Obesity has become a North American epidemic that is closely associated with the stereotypical overindulgence of western culture. Unfortunately, the prevalence of obesity is on the rise. In fact, currently, more that half of Canadian adults are obese or overweight (more than 5 million Canadians are obese and an additional 8 million Canadians are overweight, respectively). The number of obese adults in Canada almost tripled between 1985 and 2001. The prevalence of childhood obesity in Canada is just as alarming. In 1979 the overweight/obesity rate was 15% among children and adolescents aged 2 to 17 years old.
There have been similar effects occurring worldwide, as there are thought to be more than 1 billion overweight adults and more than 300 million of those are thought to be obese (WHO, 2008, par. 2). Yet in North American specifically, there is a number of socioeconomic factors, such as high cost of healthy food and conforming to normative values that contribute to obesity in a culture that is preoccupied with the production of fast, economical and poorly-prepared food.
[...] More simply, it remains unclear as to whether the plentiful existence of cheap fast-food restaurants contribute to obesity rates or whether the greater number of obese individuals in North American is generating a demand for the production of more restaurants. That is to say, are the McDonald's restaurants that appear on every street corner the problem, or are the generally obese clientele creating a demand for the production of more establishments? Thus we return to the question of the chicken or the egg, as research demonstrates that the number of fast food restaurants inversely correlates to the socioeconomic status of a particular area: spatial distribution of fast food restaurants and supermarkets that provide options for meeting recommended dietary intake differed according to racial distribution and poverty rates. [...]
[...] have one of the highest obesity incidences in the world. Surely sedentary lifestyles and cheap food play a role, but it is also quite likely that life on reservations, with low expectations for future mobility and high levels of depression/alcoholism also play a role (Graham par. 22). Although it is extremely difficult to isolate the influential effects of normative or expected values in comparison to the prevalence and availability of cheap foods and sedentary lifestyles, it seems that the cultural attitude towards obesity dramatically affects its prevalence among certain social groups. [...]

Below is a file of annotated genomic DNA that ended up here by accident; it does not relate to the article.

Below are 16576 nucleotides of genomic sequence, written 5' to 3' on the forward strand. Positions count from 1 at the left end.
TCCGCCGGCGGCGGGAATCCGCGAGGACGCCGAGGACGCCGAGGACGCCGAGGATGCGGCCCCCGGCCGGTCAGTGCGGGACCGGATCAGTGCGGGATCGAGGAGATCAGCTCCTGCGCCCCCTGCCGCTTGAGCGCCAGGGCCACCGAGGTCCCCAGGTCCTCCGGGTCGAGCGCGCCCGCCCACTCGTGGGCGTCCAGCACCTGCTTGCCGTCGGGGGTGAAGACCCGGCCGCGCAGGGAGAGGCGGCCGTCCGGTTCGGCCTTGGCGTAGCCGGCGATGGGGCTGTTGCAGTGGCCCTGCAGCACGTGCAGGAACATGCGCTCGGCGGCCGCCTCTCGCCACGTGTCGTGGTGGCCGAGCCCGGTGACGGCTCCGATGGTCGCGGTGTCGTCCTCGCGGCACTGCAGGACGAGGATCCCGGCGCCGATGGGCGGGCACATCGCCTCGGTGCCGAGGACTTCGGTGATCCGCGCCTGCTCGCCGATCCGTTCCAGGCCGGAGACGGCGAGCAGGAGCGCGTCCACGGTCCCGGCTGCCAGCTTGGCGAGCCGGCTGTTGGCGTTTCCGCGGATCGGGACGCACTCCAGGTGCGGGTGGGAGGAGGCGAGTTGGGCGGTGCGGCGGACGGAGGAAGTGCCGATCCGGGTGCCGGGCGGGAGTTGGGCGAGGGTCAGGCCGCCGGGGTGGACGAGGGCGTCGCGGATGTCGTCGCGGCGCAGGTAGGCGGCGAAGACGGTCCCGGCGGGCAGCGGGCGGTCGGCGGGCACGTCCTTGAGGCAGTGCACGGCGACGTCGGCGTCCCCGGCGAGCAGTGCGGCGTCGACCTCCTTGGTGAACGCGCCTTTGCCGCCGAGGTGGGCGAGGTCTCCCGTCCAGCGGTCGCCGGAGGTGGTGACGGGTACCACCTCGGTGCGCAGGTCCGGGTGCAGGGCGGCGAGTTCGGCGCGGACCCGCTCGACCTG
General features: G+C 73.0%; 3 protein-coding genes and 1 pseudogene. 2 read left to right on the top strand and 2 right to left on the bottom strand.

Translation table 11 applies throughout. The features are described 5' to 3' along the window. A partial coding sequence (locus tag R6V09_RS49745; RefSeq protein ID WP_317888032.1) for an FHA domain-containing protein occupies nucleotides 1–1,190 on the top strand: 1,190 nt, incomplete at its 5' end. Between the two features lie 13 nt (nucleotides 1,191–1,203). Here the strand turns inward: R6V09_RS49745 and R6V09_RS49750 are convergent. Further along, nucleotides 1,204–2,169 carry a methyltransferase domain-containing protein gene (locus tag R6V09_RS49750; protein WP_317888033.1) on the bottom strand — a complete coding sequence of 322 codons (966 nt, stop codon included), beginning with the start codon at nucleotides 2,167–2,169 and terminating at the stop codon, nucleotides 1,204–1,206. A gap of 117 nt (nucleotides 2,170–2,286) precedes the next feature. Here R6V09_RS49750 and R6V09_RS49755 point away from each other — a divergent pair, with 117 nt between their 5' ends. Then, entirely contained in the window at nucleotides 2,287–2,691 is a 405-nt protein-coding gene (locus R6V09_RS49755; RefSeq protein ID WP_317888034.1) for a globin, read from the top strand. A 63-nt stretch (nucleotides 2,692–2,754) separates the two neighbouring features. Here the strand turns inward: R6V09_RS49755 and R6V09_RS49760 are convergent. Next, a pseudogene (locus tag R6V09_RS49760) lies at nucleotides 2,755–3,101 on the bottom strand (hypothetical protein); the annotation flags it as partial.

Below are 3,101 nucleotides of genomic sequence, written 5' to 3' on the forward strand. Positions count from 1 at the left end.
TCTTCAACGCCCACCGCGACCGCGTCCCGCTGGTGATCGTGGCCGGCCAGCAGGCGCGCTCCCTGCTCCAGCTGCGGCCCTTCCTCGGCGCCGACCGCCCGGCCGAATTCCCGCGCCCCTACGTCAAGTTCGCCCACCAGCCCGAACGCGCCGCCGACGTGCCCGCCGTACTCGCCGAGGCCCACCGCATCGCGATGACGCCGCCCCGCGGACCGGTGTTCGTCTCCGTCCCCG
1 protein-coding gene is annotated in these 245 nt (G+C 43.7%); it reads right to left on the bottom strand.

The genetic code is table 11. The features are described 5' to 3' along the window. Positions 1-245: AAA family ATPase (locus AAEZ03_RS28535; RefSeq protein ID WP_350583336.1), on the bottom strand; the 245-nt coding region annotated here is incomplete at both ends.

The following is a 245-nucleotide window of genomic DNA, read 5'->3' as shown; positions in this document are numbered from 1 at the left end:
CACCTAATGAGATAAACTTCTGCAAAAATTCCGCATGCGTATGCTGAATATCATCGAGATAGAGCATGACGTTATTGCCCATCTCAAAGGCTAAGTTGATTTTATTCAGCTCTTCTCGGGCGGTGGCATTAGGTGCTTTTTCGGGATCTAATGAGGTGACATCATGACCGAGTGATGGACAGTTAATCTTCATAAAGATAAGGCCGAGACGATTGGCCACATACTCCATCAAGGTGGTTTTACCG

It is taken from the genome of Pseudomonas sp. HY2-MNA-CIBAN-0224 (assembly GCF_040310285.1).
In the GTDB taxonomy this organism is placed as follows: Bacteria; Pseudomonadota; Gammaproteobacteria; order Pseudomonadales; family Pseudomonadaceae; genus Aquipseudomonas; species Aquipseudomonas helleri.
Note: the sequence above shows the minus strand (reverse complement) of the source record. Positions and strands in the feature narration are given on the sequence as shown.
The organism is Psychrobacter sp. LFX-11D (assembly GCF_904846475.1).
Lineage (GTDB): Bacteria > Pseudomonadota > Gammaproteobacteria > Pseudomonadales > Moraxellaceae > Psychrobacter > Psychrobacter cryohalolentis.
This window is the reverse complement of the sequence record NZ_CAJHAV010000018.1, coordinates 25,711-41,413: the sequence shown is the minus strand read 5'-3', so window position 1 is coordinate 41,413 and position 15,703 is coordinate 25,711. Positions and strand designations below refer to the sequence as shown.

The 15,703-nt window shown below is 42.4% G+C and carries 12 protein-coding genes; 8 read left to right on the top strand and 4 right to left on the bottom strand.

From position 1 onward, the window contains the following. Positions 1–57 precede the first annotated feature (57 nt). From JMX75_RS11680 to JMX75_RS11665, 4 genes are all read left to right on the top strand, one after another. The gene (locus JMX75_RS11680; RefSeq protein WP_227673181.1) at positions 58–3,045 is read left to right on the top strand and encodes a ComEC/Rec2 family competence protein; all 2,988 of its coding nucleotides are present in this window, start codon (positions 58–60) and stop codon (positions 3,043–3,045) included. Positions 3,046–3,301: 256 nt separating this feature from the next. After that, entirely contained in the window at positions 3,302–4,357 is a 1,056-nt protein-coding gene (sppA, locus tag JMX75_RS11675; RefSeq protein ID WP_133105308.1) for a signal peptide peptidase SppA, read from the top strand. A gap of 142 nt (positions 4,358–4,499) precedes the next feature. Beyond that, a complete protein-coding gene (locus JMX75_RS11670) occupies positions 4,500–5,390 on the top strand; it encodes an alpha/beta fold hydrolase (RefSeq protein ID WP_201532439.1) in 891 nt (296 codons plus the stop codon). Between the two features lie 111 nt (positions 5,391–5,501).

[...] While it would seem logical to assume that the social groups with the most disposable income would be predisposed to consuming more food and therefore eventually becoming the most obese social group, researchers have been unable to create a definitive link between any variables and their expected associations. In any case, there are a number of socioeconomic factors that have contributed to the rising obesity rates in North America, as it would seem to be as much a function of normative values as it is dependent on the availability of cheap, unhealthy food. References Baker, Schootman, M., Barnidge, E. (2006) The Role of Race and Poverty in Access to Foods That Enable Individuals to Adhere to Dietary Guidelines. Preventing Chronic Disease. A76. [...]
[...] The frozen meal can be mass produced and has an extensive shelf-life afforded by the inclusion of chemical preservatives. In contrast, a bag of organic apples has been produced without the aid of chemical fertilizers and also has a much shorter shelf-life. As such, the bag of organic apples will be more expensive simply because it costs more to produce, and this high price discourages consumers from purchasing this product. Thus the additional expense of healthier foods helps to explain the rising obesity rates in social groups that feature a lower socioeconomic websites. [...]
[...] Galson cites a greater need for parental involvement in order to reduce the childhood obesity rates in North America. However, what is missing from Galson's study is the lack of consideration that single-parent families rely on only one source of income and therefore, might not be financially stable enough to be able to afford healthy and fresh meat, fish, fruit and vegetables. For that reason, even if the parent was to get more involved to stop the child from playing video games, he or she might still not be able to bring fresh, more expensive and nutritious, food to the table. [...]
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